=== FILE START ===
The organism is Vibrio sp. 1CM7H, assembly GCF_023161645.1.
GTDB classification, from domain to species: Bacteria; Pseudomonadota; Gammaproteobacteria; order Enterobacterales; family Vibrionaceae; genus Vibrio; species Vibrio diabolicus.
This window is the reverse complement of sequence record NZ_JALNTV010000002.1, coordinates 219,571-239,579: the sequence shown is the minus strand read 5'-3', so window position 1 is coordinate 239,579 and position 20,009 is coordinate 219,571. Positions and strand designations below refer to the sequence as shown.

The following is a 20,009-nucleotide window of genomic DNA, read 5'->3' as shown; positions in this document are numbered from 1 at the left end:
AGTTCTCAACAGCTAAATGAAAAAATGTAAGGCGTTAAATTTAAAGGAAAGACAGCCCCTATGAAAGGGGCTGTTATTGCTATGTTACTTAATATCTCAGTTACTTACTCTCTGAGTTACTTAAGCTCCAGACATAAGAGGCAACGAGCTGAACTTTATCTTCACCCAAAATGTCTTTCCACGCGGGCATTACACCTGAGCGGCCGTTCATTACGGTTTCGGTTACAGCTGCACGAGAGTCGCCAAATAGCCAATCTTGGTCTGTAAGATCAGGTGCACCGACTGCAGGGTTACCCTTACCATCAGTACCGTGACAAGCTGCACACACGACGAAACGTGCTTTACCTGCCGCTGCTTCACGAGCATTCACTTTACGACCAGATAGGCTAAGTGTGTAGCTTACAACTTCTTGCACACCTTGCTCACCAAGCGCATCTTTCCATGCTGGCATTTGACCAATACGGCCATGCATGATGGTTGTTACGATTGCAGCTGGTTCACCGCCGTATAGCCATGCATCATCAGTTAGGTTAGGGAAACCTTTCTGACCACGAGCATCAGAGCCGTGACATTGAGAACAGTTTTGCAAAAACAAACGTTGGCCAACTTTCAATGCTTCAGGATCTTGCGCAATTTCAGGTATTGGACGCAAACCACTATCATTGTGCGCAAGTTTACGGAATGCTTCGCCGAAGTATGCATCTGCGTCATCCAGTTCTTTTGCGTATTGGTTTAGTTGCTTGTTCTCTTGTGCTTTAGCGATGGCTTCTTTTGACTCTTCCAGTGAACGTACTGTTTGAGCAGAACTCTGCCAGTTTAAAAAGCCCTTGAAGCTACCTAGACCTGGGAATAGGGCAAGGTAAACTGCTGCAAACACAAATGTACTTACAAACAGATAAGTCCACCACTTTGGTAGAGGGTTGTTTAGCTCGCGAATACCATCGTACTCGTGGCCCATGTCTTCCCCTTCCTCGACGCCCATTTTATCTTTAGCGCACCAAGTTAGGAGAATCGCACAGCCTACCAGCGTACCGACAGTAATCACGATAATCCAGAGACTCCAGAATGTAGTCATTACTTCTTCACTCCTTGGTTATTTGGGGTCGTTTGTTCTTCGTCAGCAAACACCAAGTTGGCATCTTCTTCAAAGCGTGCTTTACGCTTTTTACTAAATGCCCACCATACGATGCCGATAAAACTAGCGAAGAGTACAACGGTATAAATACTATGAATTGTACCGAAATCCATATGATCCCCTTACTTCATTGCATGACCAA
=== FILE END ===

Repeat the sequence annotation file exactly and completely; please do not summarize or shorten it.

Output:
The organism is Vibrio sp. 1CM7H, assembly GCF_023161645.1.
GTDB classification, from domain to species: Bacteria; Pseudomonadota; Gammaproteobacteria; order Enterobacterales; family Vibrionaceae; genus Vibrio; species Vibrio diabolicus.
This window is the reverse complement of sequence record NZ_JALNTV010000002.1, coordinates 219,571-239,579: the sequence shown is the minus strand read 5'-3', so window position 1 is coordinate 239,579 and position 20,009 is coordinate 219,571. Positions and strand designations below refer to the sequence as shown.

The following is a 20,009-nucleotide window of genomic DNA, read 5'->3' as shown; positions in this document are numbered from 1 at the left end:
AGTTCTCAACAGCTAAATGAAAAAATGTAAGGCGTTAAATTTAAAGGAAAGACAGCCCCTATGAAAGGGGCTGTTATTGCTATGTTACTTAATATCTCAGTTACTTACTCTCTGAGTTACTTAAGCTCCAGACATAAGAGGCAACGAGCTGAACTTTATCTTCACCCAAAATGTCTTTCCACGCGGGCATTACACCTGAGCGGCCGTTCATTACGGTTTCGGTTACAGCTGCACGAGAGTCGCCAAATAGCCAATCTTGGTCTGTAAGATCAGGTGCACCGACTGCAGGGTTACCCTTACCATCAGTACCGTGACAAGCTGCACACACGACGAAACGTGCTTTACCTGCCGCTGCTTCACGAGCATTCACTTTACGACCAGATAGGCTAAGTGTGTAGCTTACAACTTCTTGCACACCTTGCTCACCAAGCGCATCTTTCCATGCTGGCATTTGACCAATACGGCCATGCATGATGGTTGTTACGATTGCAGCTGGTTCACCGCCGTATAGCCATGCATCATCAGTTAGGTTAGGGAAACCTTTCTGACCACGAGCATCAGAGCCGTGACATTGAGAACAGTTTTGCAAAAACAAACGTTGGCCAACTTTCAATGCTTCAGGATCTTGCGCAATTTCAGGTATTGGACGCAAACCACTATCATTGTGCGCAAGTTTACGGAATGCTTCGCCGAAGTATGCATCTGCGTCATCCAGTTCTTTTGCGTATTGGTTTAGTTGCTTGTTCTCTTGTGCTTTAGCGATGGCTTCTTTTGACTCTTCCAGTGAACGTACTGTTTGAGCAGAACTCTGCCAGTTTAAAAAGCCCTTGAAGCTACCTAGACCTGGGAATAGGGCAAGGTAAACTGCTGCAAACACAAATGTACTTACAAACAGATAAGTCCACCACTTTGGTAGAGGGTTGTTTAGCTCGCGAATACCATCGTACTCGTGGCCCATGTCTTCCCCTTCCTCGACGCCCATTTTATCTTTAGCGCACCAAGTTAGGAGAATCGCACAGCCTACCAGCGTACCGACAGTAATCACGATAATCCAGAGACTCCAGAATGTAGTCATTACTTCTTCACTCCTTGGTTATTTGGGGTCGTTTGTTCTTCGTCAGCAAACACCAAGTTGGCATCTTCTTCAAAGCGTGCTTTACGCTTTTTACTAAATGCCCACCATACGATGCCGATAAAACTAGCGAAGAGTACAACGGTATAAATACTATGAATTGTACCGAAATCCATATGATCCCCTTACTTCATTGCATGACCAA